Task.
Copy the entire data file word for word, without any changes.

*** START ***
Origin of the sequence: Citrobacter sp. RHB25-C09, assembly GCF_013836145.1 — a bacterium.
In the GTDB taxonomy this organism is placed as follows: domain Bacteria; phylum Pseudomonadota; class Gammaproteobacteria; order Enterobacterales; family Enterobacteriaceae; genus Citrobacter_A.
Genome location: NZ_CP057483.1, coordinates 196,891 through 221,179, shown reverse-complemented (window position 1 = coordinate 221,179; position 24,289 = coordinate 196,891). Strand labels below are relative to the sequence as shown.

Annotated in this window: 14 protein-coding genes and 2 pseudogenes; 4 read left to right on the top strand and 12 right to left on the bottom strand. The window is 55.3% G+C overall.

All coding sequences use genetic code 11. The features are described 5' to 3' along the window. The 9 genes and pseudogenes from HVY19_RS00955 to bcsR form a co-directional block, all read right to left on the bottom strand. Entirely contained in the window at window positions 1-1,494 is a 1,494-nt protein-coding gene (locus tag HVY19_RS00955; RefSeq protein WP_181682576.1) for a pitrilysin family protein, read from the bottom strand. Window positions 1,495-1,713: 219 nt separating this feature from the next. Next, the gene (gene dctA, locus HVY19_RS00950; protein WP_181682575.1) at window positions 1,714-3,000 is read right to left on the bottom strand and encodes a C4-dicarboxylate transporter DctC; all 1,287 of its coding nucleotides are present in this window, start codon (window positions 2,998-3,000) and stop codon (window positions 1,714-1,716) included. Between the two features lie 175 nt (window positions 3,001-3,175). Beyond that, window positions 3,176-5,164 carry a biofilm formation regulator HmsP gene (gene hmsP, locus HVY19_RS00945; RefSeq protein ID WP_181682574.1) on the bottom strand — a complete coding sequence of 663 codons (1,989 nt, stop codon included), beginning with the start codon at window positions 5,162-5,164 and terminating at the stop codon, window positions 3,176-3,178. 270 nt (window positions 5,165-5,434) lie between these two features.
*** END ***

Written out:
Origin of the sequence: Citrobacter sp. RHB25-C09, assembly GCF_013836145.1 — a bacterium.
In the GTDB taxonomy this organism is placed as follows: domain Bacteria; phylum Pseudomonadota; class Gammaproteobacteria; order Enterobacterales; family Enterobacteriaceae; genus Citrobacter_A.
Genome location: NZ_CP057483.1, coordinates 196,891 through 221,179, shown reverse-complemented (window position 1 = coordinate 221,179; position 24,289 = coordinate 196,891). Strand labels below are relative to the sequence as shown.

Annotated in this window: 14 protein-coding genes and 2 pseudogenes; 4 read left to right on the top strand and 12 right to left on the bottom strand. The window is 55.3% G+C overall.

All coding sequences use genetic code 11. The features are described 5' to 3' along the window. The 9 genes and pseudogenes from HVY19_RS00955 to bcsR form a co-directional block, all read right to left on the bottom strand. Entirely contained in the window at window positions 1-1,494 is a 1,494-nt protein-coding gene (locus tag HVY19_RS00955; RefSeq protein WP_181682576.1) for a pitrilysin family protein, read from the bottom strand. Window positions 1,495-1,713: 219 nt separating this feature from the next. Next, the gene (gene dctA, locus HVY19_RS00950; protein WP_181682575.1) at window positions 1,714-3,000 is read right to left on the bottom strand and encodes a C4-dicarboxylate transporter DctC; all 1,287 of its coding nucleotides are present in this window, start codon (window positions 2,998-3,000) and stop codon (window positions 1,714-1,716) included. Between the two features lie 175 nt (window positions 3,001-3,175). Beyond that, window positions 3,176-5,164 carry a biofilm formation regulator HmsP gene (gene hmsP, locus HVY19_RS00945; RefSeq protein ID WP_181682574.1) on the bottom strand — a complete coding sequence of 663 codons (1,989 nt, stop codon included), beginning with the start codon at window positions 5,162-5,164 and terminating at the stop codon, window positions 3,176-3,178. 270 nt (window positions 5,165-5,434) lie between these two features.